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The Center for Sales Strategy Blog

15 Things Every Great Sales Manager Knows

great sales managerWhat do you consider the greatest job in the world?

Maybe I'm biased, but I'm convinced I have that job. Why? Here’s what I do every day:

  • Talk with people who are actively engaged in sharing important information with me
  • Figure out what makes those people “tick”
  • Work with sales managers to understand the talents of the people they are interviewing
  • Help them to hire the very best people for the job
  • Focus on the unique strengths of individuals
  • And, help managers to coach their direct reports to become wildly successful

And best of all, I have the privilege of working closely with some of the greatest managers out there. After all these years, I can tell you that there are 15 things that every great manager knows. 

15 Things Sales Manager's Know About Talent and Hiring 

1. It All Starts with Talent

The best way to grow a sales organization is to hire people who have the innate abilities to do the job — regardless of their experience (or lack of). Gallup research shows that, beyond a short learning curve, there is little correlation between experience and sales productivity.

2. Bad Hires Happen

Nearly three in four employers say their companies have been adversely affected by a bad hire.Free Download: The Cost of Sales Staff Turnover 

3. Bad Hires Happen Even to The Best of Us 

Research of strong sales teams shows that at least 30% of sales reps are significantly lacking the most critical talents. Imagine if they had gotten every one right.

4. Making the Wrong Hire is a Costly Mistake

It's estimated that the cost to replace an employee can range as high as a shocking 250% of that person’s annual salary. A recent Gallup study gives a conservative estimate stating that the cost of replacing an individual employee can range from one-half to two times the employee's annual salary.

5. Making the Wrong Hire is Even More Costly if They Stay

It's easy to fire someone if they've done something wrong but exceedingly more difficult to fire someone who is underperforming (especially when there is evidence they are trying hard). This is one of the greatest obstacles in organizational growth.

6. You Must Spend the Most Time with The Most Talented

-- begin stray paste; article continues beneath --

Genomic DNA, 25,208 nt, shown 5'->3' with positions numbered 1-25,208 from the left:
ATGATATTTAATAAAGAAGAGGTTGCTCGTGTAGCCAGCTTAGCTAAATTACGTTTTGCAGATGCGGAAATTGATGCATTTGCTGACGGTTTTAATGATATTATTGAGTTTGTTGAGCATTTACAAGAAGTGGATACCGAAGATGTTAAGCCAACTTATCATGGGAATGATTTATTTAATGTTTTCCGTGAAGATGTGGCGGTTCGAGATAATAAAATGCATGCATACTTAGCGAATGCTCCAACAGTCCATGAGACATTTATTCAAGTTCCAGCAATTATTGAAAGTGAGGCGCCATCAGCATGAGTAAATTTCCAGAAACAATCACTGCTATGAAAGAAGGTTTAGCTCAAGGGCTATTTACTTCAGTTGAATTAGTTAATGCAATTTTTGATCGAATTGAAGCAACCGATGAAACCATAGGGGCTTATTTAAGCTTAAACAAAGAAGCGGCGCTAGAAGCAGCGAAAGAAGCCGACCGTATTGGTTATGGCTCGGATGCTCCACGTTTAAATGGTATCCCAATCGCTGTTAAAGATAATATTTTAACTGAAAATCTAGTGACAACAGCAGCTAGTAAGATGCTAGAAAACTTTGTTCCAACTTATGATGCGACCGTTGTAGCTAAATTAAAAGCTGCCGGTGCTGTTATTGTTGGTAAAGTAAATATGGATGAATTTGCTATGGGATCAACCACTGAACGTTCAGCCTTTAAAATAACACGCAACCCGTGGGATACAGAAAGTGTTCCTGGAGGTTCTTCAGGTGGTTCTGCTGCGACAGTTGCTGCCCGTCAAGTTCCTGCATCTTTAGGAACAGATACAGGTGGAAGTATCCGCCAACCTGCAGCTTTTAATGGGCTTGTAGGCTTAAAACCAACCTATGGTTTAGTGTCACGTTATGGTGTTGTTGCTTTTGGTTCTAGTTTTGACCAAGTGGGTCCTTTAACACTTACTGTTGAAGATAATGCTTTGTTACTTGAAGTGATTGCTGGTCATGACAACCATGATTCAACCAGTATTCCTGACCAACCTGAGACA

When you spend time developing a talent (yours or those of the people you manage) you can increase performance up to 10 times! That’s time well spent.

7. It’s a Waste of Time to Try to Fix Weaknesses

If you spend time focused on developing an area of weakness, you'll be waste your time and only increase performance by roughly 10%. You’ll also frustrate everyone involved.

8. Training Makes a Difference – Sometimes

Good sales training is highly effective for those that have the right stuff, but additional training offers little benefit for the bottom 50% of most sales teams.

9. The Secret to Success is Easy

The best way to grow an organization is to grow the people in that organization. And you do that by regularly reflecting on the natural talents of each individual, and challenging yourself to find additional ways to develop those natural talents into strengths.

10. Focusing on Your Strengths Pays Off  

Employees who have the opportunity to focus on their strengths everyday are six times more likely to be engaged in their jobs. They are also three times more likely to report having an excellent quality of life in general. That’s life-changing power in your hands!Experience 2.5x Revenue Growth Through Employee Engagement

11. Strong Relationships Matter

70% of top performers who leave their jobs point directly to a breakdown in their relationship with their manager.

12. Managers That Give Effective Recognition Have Lower Turnover Rates

It's clear, people want to feel appreciated.! U.S. Department of Labor statistics show the number one reason people leave their jobs is because they “don’t feel appreciated.” And 79% of employees who quit their jobs last year cite a lack of appreciation as the main reason for leaving. 

13. Don’t Ignore the People You Hire

Taking the people you hire for granted is a surefire way to drop levels of employee engagement. A recent report shows that 37% of employees prioritize recognition and cite it as the most important support method.  

14. Never Follow the Golden Rule

A great manager never treats others as they themselves want to be treated. Instead, they understand the unique talents and needs of each person they manage and in turn coach each one exactly as they need to be coached. That’s following the Platinum Rule.

15. Managers Make All the Difference 

While it all starts with talent, where there are sales superstars, there's almost always a great manager nearby!

Great sales managers know these things, but even a great sales manager can struggle from time to time with each thing on this list. It's important that sales managers freshen up their skills as they continuously learn and grow also. Taking the time and investing in growth with a Talent Focused Management workshop or individualized coaching could take your skills (and your team's success) to the next level. Talent Insight

*Editor's Note: This article was originally posted in 2018 and has since been updated.

Topics: hiring salespeople Sales